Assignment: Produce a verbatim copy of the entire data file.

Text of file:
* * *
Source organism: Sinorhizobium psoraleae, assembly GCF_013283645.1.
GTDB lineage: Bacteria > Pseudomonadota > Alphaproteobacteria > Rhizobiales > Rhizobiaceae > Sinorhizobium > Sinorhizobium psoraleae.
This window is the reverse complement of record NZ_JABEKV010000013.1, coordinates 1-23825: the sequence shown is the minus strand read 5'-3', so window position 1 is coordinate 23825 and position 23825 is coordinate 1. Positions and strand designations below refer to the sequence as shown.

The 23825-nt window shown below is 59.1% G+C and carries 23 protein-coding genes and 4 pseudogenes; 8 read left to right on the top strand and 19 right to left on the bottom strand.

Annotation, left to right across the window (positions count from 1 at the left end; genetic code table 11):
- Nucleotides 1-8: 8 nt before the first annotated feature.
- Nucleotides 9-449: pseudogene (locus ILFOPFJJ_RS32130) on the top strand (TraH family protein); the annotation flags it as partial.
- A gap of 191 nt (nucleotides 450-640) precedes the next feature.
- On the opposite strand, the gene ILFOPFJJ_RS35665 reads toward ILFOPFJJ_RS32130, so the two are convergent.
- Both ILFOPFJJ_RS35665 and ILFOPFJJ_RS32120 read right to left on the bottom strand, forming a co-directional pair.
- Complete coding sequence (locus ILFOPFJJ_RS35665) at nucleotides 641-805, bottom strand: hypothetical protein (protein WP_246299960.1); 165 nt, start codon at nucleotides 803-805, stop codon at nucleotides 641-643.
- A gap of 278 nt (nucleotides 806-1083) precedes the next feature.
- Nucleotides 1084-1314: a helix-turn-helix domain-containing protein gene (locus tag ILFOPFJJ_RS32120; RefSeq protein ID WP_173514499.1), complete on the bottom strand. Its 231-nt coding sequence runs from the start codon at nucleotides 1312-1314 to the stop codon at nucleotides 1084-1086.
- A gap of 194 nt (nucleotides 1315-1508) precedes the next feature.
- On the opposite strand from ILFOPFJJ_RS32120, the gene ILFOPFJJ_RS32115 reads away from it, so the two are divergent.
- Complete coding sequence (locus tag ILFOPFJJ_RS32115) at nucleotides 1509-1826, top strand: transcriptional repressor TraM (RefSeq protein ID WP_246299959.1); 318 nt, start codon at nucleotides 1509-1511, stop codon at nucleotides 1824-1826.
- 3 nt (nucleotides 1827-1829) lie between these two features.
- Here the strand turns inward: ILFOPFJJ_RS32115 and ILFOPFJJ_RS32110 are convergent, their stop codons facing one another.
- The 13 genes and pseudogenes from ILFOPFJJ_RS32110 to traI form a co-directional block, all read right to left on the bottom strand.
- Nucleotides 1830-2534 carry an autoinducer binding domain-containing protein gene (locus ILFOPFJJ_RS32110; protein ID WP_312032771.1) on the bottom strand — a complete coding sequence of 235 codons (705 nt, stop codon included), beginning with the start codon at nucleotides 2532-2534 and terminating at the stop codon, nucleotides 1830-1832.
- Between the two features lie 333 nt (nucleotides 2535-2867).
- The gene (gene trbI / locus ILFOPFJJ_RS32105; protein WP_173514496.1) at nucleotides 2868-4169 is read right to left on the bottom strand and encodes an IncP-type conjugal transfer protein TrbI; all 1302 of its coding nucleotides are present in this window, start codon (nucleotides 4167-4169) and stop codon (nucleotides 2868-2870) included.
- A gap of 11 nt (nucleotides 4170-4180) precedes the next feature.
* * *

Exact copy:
Source organism: Sinorhizobium psoraleae, assembly GCF_013283645.1.
GTDB lineage: Bacteria > Pseudomonadota > Alphaproteobacteria > Rhizobiales > Rhizobiaceae > Sinorhizobium > Sinorhizobium psoraleae.
This window is the reverse complement of record NZ_JABEKV010000013.1, coordinates 1-23825: the sequence shown is the minus strand read 5'-3', so window position 1 is coordinate 23825 and position 23825 is coordinate 1. Positions and strand designations below refer to the sequence as shown.

The 23825-nt window shown below is 59.1% G+C and carries 23 protein-coding genes and 4 pseudogenes; 8 read left to right on the top strand and 19 right to left on the bottom strand.

Annotation, left to right across the window (positions count from 1 at the left end; genetic code table 11):
- Nucleotides 1-8: 8 nt before the first annotated feature.
- Nucleotides 9-449: pseudogene (locus ILFOPFJJ_RS32130) on the top strand (TraH family protein); the annotation flags it as partial.
- A gap of 191 nt (nucleotides 450-640) precedes the next feature.
- On the opposite strand, the gene ILFOPFJJ_RS35665 reads toward ILFOPFJJ_RS32130, so the two are convergent.
- Both ILFOPFJJ_RS35665 and ILFOPFJJ_RS32120 read right to left on the bottom strand, forming a co-directional pair.
- Complete coding sequence (locus ILFOPFJJ_RS35665) at nucleotides 641-805, bottom strand: hypothetical protein (protein WP_246299960.1); 165 nt, start codon at nucleotides 803-805, stop codon at nucleotides 641-643.
- A gap of 278 nt (nucleotides 806-1083) precedes the next feature.
- Nucleotides 1084-1314: a helix-turn-helix domain-containing protein gene (locus tag ILFOPFJJ_RS32120; RefSeq protein ID WP_173514499.1), complete on the bottom strand. Its 231-nt coding sequence runs from the start codon at nucleotides 1312-1314 to the stop codon at nucleotides 1084-1086.
- A gap of 194 nt (nucleotides 1315-1508) precedes the next feature.
- On the opposite strand from ILFOPFJJ_RS32120, the gene ILFOPFJJ_RS32115 reads away from it, so the two are divergent.
- Complete coding sequence (locus tag ILFOPFJJ_RS32115) at nucleotides 1509-1826, top strand: transcriptional repressor TraM (RefSeq protein ID WP_246299959.1); 318 nt, start codon at nucleotides 1509-1511, stop codon at nucleotides 1824-1826.
- 3 nt (nucleotides 1827-1829) lie between these two features.
- Here the strand turns inward: ILFOPFJJ_RS32115 and ILFOPFJJ_RS32110 are convergent, their stop codons facing one another.
- The 13 genes and pseudogenes from ILFOPFJJ_RS32110 to traI form a co-directional block, all read right to left on the bottom strand.
- Nucleotides 1830-2534 carry an autoinducer binding domain-containing protein gene (locus ILFOPFJJ_RS32110; protein ID WP_312032771.1) on the bottom strand — a complete coding sequence of 235 codons (705 nt, stop codon included), beginning with the start codon at nucleotides 2532-2534 and terminating at the stop codon, nucleotides 1830-1832.
- Between the two features lie 333 nt (nucleotides 2535-2867).
- The gene (gene trbI / locus ILFOPFJJ_RS32105; protein WP_173514496.1) at nucleotides 2868-4169 is read right to left on the bottom strand and encodes an IncP-type conjugal transfer protein TrbI; all 1302 of its coding nucleotides are present in this window, start codon (nucleotides 4167-4169) and stop codon (nucleotides 2868-2870) included.
- A gap of 11 nt (nucleotides 4170-4180) precedes the next feature.